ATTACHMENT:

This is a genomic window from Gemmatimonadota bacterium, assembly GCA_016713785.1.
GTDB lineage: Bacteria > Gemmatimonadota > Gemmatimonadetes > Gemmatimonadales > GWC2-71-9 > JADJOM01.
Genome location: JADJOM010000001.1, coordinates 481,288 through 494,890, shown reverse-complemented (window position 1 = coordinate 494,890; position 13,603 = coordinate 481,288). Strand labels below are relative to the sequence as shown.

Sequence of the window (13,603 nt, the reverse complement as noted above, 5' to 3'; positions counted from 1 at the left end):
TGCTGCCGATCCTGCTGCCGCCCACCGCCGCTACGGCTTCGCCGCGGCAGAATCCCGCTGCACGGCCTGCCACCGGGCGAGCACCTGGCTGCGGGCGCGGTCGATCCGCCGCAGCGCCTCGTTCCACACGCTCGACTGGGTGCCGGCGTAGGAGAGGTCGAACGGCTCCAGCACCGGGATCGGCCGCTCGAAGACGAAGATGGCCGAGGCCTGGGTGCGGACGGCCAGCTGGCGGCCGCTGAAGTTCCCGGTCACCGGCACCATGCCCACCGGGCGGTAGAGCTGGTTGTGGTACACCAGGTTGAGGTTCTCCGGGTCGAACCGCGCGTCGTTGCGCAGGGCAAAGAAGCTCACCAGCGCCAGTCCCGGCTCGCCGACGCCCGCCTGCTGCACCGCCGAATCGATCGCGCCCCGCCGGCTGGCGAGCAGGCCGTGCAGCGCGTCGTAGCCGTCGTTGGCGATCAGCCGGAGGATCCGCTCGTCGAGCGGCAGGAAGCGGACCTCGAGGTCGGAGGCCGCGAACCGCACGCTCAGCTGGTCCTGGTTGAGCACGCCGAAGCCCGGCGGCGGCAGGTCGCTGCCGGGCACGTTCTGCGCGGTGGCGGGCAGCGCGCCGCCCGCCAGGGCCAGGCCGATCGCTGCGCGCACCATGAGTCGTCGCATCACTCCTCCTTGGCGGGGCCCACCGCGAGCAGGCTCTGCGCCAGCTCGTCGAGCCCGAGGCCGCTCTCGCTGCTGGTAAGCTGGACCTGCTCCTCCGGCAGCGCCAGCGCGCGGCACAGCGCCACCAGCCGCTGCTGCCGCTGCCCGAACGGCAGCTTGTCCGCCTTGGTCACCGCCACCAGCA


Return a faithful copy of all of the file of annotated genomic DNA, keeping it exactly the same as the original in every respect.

This is a genomic window from Gemmatimonadota bacterium, assembly GCA_016713785.1.
GTDB lineage: Bacteria > Gemmatimonadota > Gemmatimonadetes > Gemmatimonadales > GWC2-71-9 > JADJOM01.
Genome location: JADJOM010000001.1, coordinates 481,288 through 494,890, shown reverse-complemented (window position 1 = coordinate 494,890; position 13,603 = coordinate 481,288). Strand labels below are relative to the sequence as shown.

Sequence of the window (13,603 nt, the reverse complement as noted above, 5' to 3'; positions counted from 1 at the left end):
TGCTGCCGATCCTGCTGCCGCCCACCGCCGCTACGGCTTCGCCGCGGCAGAATCCCGCTGCACGGCCTGCCACCGGGCGAGCACCTGGCTGCGGGCGCGGTCGATCCGCCGCAGCGCCTCGTTCCACACGCTCGACTGGGTGCCGGCGTAGGAGAGGTCGAACGGCTCCAGCACCGGGATCGGCCGCTCGAAGACGAAGATGGCCGAGGCCTGGGTGCGGACGGCCAGCTGGCGGCCGCTGAAGTTCCCGGTCACCGGCACCATGCCCACCGGGCGGTAGAGCTGGTTGTGGTACACCAGGTTGAGGTTCTCCGGGTCGAACCGCGCGTCGTTGCGCAGGGCAAAGAAGCTCACCAGCGCCAGTCCCGGCTCGCCGACGCCCGCCTGCTGCACCGCCGAATCGATCGCGCCCCGCCGGCTGGCGAGCAGGCCGTGCAGCGCGTCGTAGCCGTCGTTGGCGATCAGCCGGAGGATCCGCTCGTCGAGCGGCAGGAAGCGGACCTCGAGGTCGGAGGCCGCGAACCGCACGCTCAGCTGGTCCTGGTTGAGCACGCCGAAGCCCGGCGGCGGCAGGTCGCTGCCGGGCACGTTCTGCGCGGTGGCGGGCAGCGCGCCGCCCGCCAGGGCCAGGCCGATCGCTGCGCGCACCATGAGTCGTCGCATCACTCCTCCTTGGCGGGGCCCACCGCGAGCAGGCTCTGCGCCAGCTCGTCGAGCCCGAGGCCGCTCTCGCTGCTGGTAAGCTGGACCTGCTCCTCCGGCAGCGCCAGCGCGCGGCACAGCGCCACCAGCCGCTGCTGCCGCTGCCCGAACGGCAGCTTGTCCGCCTTGGTCACCGCCACCAGCA